Fiona Donovan helps contextualize images that have personal significance for Johns and explain a broader humanist discourse. Readers learn of his absorption with the appropriation and abstraction of images taken from Cézanne, Grünewald, Picasso, and others, and discover the inspiration Johns finds in his immediate surroundings. Progressing through several key phases and turning points in the artist’s career, Donovan brings to light not only this subtext of inspirations and influences but also Johns’ circle of contemporaries, collaborators, and personal perceptions and obsessions. Johns’ compelling and enduring curiosity is omnipresent and reflected in his stylistic changes, but the shifting themes, motifs, and moods of his work are all underpinned by his exceptional skill.
This publication offers a rare occasion to view and further understand a compellingly beautiful but elusive oeuvre.
January 9 @ 6:00 pm
From New York Times bestselling author, Lauren Willig, comes this scandalous novel set in the Gilded Age, full of family secrets, affairs, and even murder.
Annabelle and Bayard Van Duyvil live a charmed life in New York: he’s the scion of an old Knickerbocker family, she grew up in a Tudor manor in England, they had a whirlwind romance in London, they have three year old twins on whom they dote, and he’s recreated her family home on the banks of the Hudson and renamed it Illyria. Yes, there are rumors that she’s having an affair with the architect, but rumors are rumors and people will gossip. But then Bayard is found dead with a knife in his chest on the night of their Twelfth Night Ball, Annabelle goes missing, presumed drowned, and the papers go mad. Bay’s sister, Janie, forms an unlikely alliance with a reporter to uncover the truth, convinced that Bay would never have killed his wife, that it must be a third party, but the more she learns about her brother and his wife, the more everything she thought she knew about them starts to unravel. Who were her brother and his wife, really? And why did her brother die with the name George on his lips?
January 23 @ 6:00 pm
This is the classic tale of boy meets girl: Girl…goes home with someone else.
Meet Eve. She’s a dreamer, a feeler, a careening well of sensitivities who can’t quite keep her feet on the ground, or steer clear of trouble. She’s a laugher, a crier, a quirky and quick-witted bleeding-heart-worrier.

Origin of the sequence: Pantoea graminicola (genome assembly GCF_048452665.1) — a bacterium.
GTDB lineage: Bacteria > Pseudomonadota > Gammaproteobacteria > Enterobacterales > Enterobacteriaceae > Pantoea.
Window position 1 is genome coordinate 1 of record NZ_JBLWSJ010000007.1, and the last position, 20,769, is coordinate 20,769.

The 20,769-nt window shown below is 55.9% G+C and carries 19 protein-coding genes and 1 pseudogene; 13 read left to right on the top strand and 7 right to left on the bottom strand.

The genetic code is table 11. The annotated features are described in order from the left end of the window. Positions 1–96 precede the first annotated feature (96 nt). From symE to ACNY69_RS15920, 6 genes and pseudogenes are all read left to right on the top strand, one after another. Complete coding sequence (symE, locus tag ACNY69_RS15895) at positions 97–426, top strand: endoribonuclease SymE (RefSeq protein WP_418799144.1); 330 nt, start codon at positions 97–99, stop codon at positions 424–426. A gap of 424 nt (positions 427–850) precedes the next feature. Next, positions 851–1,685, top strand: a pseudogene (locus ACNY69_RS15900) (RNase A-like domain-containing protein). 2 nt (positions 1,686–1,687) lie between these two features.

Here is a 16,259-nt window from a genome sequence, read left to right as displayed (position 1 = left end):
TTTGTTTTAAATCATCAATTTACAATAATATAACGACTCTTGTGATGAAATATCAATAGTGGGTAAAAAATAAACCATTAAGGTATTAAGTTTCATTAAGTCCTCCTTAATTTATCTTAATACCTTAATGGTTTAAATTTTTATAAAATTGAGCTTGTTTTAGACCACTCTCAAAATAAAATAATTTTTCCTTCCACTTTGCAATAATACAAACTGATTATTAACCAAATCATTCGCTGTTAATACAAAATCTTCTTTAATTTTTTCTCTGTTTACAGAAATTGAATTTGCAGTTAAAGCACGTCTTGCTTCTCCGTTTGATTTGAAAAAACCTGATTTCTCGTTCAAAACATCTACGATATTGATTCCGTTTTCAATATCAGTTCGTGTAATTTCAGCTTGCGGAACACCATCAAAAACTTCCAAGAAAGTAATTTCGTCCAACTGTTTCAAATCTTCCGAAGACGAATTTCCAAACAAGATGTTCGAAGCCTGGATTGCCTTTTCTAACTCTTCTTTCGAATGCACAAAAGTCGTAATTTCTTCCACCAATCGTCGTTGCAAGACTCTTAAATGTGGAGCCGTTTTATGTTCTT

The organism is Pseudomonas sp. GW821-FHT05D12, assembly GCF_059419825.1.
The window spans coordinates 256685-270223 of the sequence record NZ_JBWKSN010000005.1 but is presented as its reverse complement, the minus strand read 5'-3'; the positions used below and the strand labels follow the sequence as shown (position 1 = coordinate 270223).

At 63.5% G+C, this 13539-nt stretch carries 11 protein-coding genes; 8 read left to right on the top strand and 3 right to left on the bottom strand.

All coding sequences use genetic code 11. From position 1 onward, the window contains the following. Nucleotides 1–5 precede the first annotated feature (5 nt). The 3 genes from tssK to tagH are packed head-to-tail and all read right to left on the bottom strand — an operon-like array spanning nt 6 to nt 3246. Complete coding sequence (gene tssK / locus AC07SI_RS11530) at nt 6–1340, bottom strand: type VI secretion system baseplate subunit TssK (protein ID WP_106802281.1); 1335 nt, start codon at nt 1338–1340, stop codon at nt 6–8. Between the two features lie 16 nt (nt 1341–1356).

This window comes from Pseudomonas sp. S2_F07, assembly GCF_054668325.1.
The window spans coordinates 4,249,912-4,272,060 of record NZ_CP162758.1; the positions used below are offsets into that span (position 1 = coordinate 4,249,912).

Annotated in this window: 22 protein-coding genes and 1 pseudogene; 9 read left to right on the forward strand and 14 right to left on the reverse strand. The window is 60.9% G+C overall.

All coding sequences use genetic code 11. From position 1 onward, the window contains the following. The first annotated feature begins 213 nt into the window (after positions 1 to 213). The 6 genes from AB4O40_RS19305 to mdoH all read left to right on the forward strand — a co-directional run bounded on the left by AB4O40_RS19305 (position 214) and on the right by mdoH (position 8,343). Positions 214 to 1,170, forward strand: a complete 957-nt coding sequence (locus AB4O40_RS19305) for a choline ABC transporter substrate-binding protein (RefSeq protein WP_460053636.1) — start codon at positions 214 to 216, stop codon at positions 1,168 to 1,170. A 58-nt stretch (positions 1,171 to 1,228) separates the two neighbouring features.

Meet Ben. He’s an engineer, an expert at leveling floors who likes order, structure, and straight lines. He doesn’t opine, he doesn’t ruminate, he doesn’t simmer until he boils over.
So naturally, when the two first cross paths, sparks don’t exactly fly. But then they meet again. And again. And then, finally, they find themselves with a deep yet fragile connection that will change the course of their relationship—possibly forever.
Follow Eve and Ben as they navigate their twenties on a winding journey through first jobs, first dates, and first breakups; through first reunions, first betrayals and, maybe, first love. This is When Harry Met Sally re-imagined; a charming tale told from two unapologetically original points of view. With an acerbic edge and heartwarming humor, debut novelist Leslie Cohen takes us on a tour of what life looks like when it doesn’t go according to plan, and explores the complexity, chaos, and comedy in finding a relationship built to last.
January 25 @ 6:00 pm
In the space of a few torrid months on the Iowa prairie, Phillipa Maakestad—long-married theater professor and mother of an unstable daughter—grapples with a life turned upside down. After falling headlong into a passionate affair during a semester spent teaching in Ohio, Phillipa returns home to Iowa for her daughter Ginny’s wedding. There, Phillipa must endure (among other things) a wedding-day tornado, a menace of a mother-in-law who may or may not have been a Nazi collaborator, and the tragicomic revenge fantasies of her heretofore docile husband. Naturally, she does what any newly liberated woman would do: she takes a match to her life on the prairie and then steps back to survey the wreckage. Set in the seething political climate of a contentious election, Thisbe Nissen’s new novel is sexy, smart, and razor-sharp—a freight train barreling through the heart of the land and the land of the heart.
February 1 @ 6:00 pm
A little monster, caught in the middle of a boisterous monster family, tries to find a way to be seen in this whimsically sweet and quirky picture book from the author of Henny and Peddles.
For Bub, it’s not easy being the middle child in his little monster family—especially such a noisy and busy one: Maw and Paw can be very loud, his big sister Bernice is good at everything, and everyone has to pay attention to The Baby. No one has time for Bub. But the day comes when Bub decides to take charge, and suddenly things change in a very magical little monster way! What happens next keeps his family guessing, until Bub sees that it might not be so bad being in the middle, after all.